Bigelow was a tony Boston Brahmin WASP, who came from old money. He was a product of private schools and Harvard. Bigelow had enlisted in the U.S. Navy the day after Pearl Harbor. During World War II he saw action as the commander, at different times, of a destroyer escort and a sub chaser.
In addition to Bigelow, the original crew of Golden Rule was Bill Huntington, George Willoughby and David Gale. All were active with the Nonviolent Action (NVA), the forerunner of CNVA, or Committee for Nonviolent Action, with which I was affiliated in the 1960s and 1970s.
On January 9, 1958, NVA and the crew of the Golden Rule sent a letter to President Eisenhower, explaining their planned protest. The letter said in part:
For years we have spoken and written of the suicidal military preparations of the Great Powers, but our voices have been lost in the massive effort of those responsible for preparing this country for war. We mean to speak now with the weight of our whole lives. By our effort in the Pacific we mean to say to all men [sic], “We are here because stopping preparation for nuclear war is now the principal business of our lives; it is also the principal requirement for the continuation of human life . . .”
They sent copies of the letter to Vice President Nixon, U. N. Secretary General Hammarskjold, Secretary of State Dulles, and others.
Interestingly, when they set sail from San Pedro, California on Tuesday, March 25, 1958, the crew of the Golden Rule were not proposing to do civil disobedience. At the time, there was no statute, law, rule, or regulation that prevented private citizens from sailing into the South Pacific nuclear test range as a protest against atomic weapons. (It had probably not occurred to anyone in the U.S. government that a bunch of pacifists would be inclined to do just that.) But on April 11, while the Golden Rule and her crew were en route from California to a stopover in Hawaii, the Atomic Energy Commission (AEC) hastily issued such a regulation.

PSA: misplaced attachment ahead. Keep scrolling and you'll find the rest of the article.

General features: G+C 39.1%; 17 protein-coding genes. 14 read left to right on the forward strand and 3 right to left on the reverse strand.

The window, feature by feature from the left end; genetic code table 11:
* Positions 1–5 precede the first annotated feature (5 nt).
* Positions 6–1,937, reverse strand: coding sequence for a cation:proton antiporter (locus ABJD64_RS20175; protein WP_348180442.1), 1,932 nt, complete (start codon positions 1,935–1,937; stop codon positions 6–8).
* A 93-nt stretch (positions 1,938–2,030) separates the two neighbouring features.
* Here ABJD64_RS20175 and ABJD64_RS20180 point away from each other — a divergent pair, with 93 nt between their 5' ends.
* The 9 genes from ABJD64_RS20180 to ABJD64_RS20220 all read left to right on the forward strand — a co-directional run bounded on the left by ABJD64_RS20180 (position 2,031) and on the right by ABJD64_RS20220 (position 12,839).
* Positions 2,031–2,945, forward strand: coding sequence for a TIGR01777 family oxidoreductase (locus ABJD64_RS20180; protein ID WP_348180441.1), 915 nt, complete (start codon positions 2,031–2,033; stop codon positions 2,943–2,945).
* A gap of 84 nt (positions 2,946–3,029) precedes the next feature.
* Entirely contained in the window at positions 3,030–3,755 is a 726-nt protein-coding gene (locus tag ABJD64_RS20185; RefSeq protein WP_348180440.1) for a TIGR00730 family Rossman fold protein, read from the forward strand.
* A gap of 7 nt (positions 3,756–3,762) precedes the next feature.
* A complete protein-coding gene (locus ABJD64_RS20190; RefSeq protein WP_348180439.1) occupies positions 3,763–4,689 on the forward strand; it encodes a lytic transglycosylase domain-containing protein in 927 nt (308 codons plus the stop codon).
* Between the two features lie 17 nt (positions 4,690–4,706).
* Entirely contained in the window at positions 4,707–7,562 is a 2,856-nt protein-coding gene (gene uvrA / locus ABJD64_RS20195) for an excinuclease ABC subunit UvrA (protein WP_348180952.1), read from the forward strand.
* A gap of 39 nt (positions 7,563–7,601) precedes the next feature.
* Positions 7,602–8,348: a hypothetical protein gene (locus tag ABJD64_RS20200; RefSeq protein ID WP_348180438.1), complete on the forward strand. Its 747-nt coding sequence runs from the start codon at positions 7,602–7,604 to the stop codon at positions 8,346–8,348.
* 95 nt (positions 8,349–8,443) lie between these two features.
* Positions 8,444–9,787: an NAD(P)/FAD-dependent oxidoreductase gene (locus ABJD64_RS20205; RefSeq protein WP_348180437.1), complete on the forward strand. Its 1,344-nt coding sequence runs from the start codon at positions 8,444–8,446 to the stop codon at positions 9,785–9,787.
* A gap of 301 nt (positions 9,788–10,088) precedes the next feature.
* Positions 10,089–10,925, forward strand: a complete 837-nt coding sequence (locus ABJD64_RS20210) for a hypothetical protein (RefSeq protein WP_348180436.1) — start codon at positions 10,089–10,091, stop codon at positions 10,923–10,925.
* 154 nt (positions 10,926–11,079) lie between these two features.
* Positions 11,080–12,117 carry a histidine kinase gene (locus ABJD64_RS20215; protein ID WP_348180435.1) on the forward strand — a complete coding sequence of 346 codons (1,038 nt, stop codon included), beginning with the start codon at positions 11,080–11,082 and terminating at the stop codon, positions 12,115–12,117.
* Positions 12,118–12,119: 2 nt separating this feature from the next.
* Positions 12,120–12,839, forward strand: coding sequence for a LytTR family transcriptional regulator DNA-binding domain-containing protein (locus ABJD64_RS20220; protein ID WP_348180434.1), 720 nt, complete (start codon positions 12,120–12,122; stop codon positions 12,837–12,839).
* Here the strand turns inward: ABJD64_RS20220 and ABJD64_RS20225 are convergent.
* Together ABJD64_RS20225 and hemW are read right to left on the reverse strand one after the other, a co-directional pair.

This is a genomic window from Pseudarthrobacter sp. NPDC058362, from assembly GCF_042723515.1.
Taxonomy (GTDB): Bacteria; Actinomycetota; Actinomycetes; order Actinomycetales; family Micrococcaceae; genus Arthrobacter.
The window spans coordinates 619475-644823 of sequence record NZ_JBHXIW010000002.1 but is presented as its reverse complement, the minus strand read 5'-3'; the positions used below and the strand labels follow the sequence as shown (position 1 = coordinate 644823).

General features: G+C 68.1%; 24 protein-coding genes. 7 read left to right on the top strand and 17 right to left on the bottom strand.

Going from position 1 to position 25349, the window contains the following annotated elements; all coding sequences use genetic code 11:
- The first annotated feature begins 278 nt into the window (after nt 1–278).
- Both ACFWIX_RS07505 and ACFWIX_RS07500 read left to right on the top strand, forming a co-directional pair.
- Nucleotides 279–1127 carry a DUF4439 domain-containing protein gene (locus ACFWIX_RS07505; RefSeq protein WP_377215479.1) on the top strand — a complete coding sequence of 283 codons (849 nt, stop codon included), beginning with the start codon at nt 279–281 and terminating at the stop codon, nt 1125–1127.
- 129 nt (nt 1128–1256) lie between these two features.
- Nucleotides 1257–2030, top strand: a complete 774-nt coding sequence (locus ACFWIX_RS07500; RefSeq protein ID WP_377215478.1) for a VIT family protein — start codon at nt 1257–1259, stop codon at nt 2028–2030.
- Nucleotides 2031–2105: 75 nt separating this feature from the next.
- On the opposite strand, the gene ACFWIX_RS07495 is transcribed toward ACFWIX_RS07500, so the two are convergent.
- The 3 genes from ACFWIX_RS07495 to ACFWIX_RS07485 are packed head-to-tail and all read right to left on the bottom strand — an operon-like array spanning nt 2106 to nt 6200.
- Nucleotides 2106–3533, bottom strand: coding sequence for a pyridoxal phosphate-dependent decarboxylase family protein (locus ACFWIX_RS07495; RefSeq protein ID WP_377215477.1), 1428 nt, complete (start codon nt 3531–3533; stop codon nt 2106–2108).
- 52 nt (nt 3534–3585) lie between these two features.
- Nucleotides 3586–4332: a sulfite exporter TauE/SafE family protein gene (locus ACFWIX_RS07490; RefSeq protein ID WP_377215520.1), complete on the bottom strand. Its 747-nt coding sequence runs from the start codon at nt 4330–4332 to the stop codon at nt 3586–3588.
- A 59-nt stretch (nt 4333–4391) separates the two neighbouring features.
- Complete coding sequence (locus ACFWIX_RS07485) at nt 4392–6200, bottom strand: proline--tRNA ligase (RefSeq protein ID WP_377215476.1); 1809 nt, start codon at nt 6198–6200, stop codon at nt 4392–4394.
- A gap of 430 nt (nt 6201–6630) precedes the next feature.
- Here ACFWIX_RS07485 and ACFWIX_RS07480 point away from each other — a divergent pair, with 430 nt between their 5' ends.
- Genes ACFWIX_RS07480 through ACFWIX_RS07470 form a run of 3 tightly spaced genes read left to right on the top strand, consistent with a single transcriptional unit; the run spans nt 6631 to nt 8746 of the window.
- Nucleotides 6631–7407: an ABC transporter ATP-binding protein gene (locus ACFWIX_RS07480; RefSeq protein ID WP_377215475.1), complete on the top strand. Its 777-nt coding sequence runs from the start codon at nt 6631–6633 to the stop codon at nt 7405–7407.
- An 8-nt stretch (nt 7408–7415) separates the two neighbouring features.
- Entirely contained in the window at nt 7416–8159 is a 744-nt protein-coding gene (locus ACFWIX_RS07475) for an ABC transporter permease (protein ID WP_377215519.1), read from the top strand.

On April 19, 1958, after almost a month at sea, the Golden Rule arrived in Honolulu for what the crew expected would be a six-day stay to take on fresh food and drinking water for the final 2600 miles of the journey to Eniwetok. However, on April 24, the day before they were set to sail, a federal judge in Honolulu, relying on the newly issued AEC regulation, issued a temporary restraining order (TRO) barring the protesters from sailing to Eniwetok. A TRO is a stop-gap measure that a court can use to “maintain the status quo” until a hearing is held on a longer-term injunction. (In his book, Voyage of the Golden Rule, Bigelow, the very proper former naval commander, emphasizes how offended he was that the TRO seemed to violate the centuries-old maritime tradition of freedom of navigation on the high seas.)
The TRO rather posed a problem for the protesters, because they had really not intended to commit civil disobedience. To put it another way: the protesters had contemplated putting their lives at risk by deliberately sailing a tiny ketch into the atomic-bomb test zone; but they had not planned to violate the law or risk arrest and imprisonment. It took the group several additional days to decide to violate the court injunction and sail anyway.
The hearing on the preliminary injunction was set for May 1. The protesters went to court and told the judge, truthfully, that they intended to violate the court’s order and sail for Eniwetok anyway. The judge, as expected, issued the preliminary injunction. True to their word, the protesters went directly from the courthouse to the marina and, with lots of reporters watching, they promptly set sail for Eniwetok. They had only gone a few miles when they were intercepted by a Coast Guard cutter and placed under arrest for criminal contempt of court – that is, violating the just-issued preliminary injunction (on which the metaphorical ink was scarcely dry). (The crew of the cutter, however, was young and inexperienced, and Bigelow, ever the hyper-responsible naval commander, had to help the Coast Guard captain navigate back to shore.)
The group spent six days in the Honolulu jail awaiting trial on the contempt charges. While the crew was in jail, anti-A-bomb support demonstrations were held by NVA in Boston, Philadelphia, New York, Washington, Chicago, Los Angeles, San Francisco. Protesters carried signs reading: “Stop the A-Bomb Tests, Not the Golden Rule,” and “Stop all bomb tests – U.S., Russia, Britain.”